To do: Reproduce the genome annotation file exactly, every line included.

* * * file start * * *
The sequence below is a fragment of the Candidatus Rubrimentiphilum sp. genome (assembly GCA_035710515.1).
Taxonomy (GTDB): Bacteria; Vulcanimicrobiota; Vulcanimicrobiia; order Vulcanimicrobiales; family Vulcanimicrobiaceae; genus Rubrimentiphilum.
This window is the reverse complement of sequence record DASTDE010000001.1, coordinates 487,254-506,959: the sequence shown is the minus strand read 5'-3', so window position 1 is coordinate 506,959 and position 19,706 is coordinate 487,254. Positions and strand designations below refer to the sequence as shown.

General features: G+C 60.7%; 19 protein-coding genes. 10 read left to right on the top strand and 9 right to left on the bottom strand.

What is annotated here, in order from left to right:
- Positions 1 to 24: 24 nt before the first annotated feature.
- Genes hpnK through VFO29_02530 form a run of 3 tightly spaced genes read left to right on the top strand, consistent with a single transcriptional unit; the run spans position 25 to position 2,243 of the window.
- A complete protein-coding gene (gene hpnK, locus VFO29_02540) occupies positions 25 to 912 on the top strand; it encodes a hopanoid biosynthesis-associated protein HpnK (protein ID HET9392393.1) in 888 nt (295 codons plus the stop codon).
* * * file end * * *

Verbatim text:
The sequence below is a fragment of the Candidatus Rubrimentiphilum sp. genome (assembly GCA_035710515.1).
Taxonomy (GTDB): Bacteria; Vulcanimicrobiota; Vulcanimicrobiia; order Vulcanimicrobiales; family Vulcanimicrobiaceae; genus Rubrimentiphilum.
This window is the reverse complement of sequence record DASTDE010000001.1, coordinates 487,254-506,959: the sequence shown is the minus strand read 5'-3', so window position 1 is coordinate 506,959 and position 19,706 is coordinate 487,254. Positions and strand designations below refer to the sequence as shown.

General features: G+C 60.7%; 19 protein-coding genes. 10 read left to right on the top strand and 9 right to left on the bottom strand.

What is annotated here, in order from left to right:
- Positions 1 to 24: 24 nt before the first annotated feature.
- Genes hpnK through VFO29_02530 form a run of 3 tightly spaced genes read left to right on the top strand, consistent with a single transcriptional unit; the run spans position 25 to position 2,243 of the window.
- A complete protein-coding gene (gene hpnK, locus VFO29_02540) occupies positions 25 to 912 on the top strand; it encodes a hopanoid biosynthesis-associated protein HpnK (protein ID HET9392393.1) in 888 nt (295 codons plus the stop codon).